Terry Francona Hopes to Return as Cleveland Manager After Missing End of 2021 Season

Timothy Rapp@@TRappaRTFeatured Columnist IVOctober 6, 2021

CLEVELAND, OHIO - JULY 22: Manager Terry Francona #77 of the Cleveland Indians jokes with teammates in the dugout prior to the game against the Tampa Bay Rays at Progressive Field on July 22, 2021 in Cleveland, Ohio. (Photo by Jason Miller/Getty Images)
Jason Miller/Getty Images

Terry Francona, who missed large parts of the past two seasons for medical reasons, told reporters on Wednesday he's hoping to return as manager next year and a medical appointment next week could be the determining factor. 

"That's a big appointment by the doctor's admission," he said. "We get through that day and things should be OK.

"Barring anything unforeseen, I'd really like to come back and be healthy enough to embrace what the job entails and go through it with people that I enjoy and respect."

Francona, 62, stepped away from the team this season in July to undergo hip replacement surgery. He also had a procedure for a partially removed big toe that had become infected last winter.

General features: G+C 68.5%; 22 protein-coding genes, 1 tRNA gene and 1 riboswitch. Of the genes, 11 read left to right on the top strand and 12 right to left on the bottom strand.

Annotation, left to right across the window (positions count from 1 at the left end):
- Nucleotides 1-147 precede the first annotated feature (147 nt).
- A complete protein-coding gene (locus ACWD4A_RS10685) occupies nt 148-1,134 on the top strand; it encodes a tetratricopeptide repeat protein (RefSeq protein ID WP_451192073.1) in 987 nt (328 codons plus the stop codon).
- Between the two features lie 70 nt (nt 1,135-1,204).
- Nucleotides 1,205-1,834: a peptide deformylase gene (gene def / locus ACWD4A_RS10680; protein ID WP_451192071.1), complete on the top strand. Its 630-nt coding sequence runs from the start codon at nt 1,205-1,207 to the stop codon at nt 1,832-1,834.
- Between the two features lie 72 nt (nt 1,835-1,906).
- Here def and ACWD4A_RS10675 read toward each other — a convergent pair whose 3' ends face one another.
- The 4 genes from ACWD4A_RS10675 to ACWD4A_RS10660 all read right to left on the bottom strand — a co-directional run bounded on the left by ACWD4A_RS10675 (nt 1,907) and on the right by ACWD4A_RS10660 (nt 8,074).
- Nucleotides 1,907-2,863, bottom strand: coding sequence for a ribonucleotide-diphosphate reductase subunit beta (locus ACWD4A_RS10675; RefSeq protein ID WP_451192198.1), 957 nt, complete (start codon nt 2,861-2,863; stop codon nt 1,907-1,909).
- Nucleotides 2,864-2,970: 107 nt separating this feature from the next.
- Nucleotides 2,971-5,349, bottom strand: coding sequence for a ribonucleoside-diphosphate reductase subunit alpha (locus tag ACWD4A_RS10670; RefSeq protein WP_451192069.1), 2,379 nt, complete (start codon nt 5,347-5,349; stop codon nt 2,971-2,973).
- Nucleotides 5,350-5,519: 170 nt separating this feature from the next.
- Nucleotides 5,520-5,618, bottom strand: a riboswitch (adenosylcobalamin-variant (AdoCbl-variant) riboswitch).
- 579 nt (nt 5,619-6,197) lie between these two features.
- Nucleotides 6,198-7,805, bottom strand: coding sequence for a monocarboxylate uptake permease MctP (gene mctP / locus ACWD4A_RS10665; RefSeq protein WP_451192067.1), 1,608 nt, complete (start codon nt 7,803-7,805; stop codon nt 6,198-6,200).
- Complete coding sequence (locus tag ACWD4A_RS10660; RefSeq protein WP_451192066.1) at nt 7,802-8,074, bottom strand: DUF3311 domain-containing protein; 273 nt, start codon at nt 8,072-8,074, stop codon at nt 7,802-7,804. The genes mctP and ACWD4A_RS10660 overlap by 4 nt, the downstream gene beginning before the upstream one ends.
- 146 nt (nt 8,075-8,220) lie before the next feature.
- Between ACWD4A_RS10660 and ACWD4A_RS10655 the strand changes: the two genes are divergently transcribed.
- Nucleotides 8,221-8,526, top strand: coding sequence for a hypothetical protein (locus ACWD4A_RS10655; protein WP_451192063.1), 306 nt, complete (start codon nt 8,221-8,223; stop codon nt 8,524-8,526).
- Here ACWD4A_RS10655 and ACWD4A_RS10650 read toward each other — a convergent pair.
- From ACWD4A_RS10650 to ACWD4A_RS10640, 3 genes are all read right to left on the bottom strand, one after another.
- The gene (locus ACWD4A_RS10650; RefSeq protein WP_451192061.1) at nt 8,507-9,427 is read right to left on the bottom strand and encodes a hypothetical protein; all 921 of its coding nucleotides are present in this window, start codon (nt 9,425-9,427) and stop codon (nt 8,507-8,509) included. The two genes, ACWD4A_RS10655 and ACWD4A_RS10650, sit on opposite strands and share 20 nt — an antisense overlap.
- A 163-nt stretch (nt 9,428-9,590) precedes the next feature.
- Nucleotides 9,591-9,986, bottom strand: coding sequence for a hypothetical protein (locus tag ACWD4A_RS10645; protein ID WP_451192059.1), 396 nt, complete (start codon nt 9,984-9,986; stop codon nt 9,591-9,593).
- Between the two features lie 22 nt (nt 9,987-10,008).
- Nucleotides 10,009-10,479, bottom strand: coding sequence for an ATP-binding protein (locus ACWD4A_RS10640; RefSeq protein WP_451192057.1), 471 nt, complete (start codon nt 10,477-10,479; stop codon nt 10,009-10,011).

Cleveland went 30-33 with DeMarlo Hale, Francona's bench coach, serving as manager.

"This year was hard," Francona told reporters. “Everything was hard. Whether it was getting to the dugout, or taking a pitcher out. It kind of wore me down. I felt like I wasn’t able to do my job appropriately.”

Under Francona Cleveland has gone 753-601 since he took over in 2013, with five postseason berths and a trip to the World Series. He's 1782-1516 in a managerial career that has also included stops with the Philadelphia Phillies and Boston Red Sox, the latter where he won two World Series titles. 

But his recent years in Cleveland have unfortunately been marked by health concerns, and Francona is hoping a doctor's blessing and some time off this winter will help get him ready for the 2022 season.

"I think I have time to, and I need the time, to gain some strength and get healthy and be able to enjoy or embrace what it takes to be a manager and doing the things on the field and not feel like I'm shorting the organization," he said.


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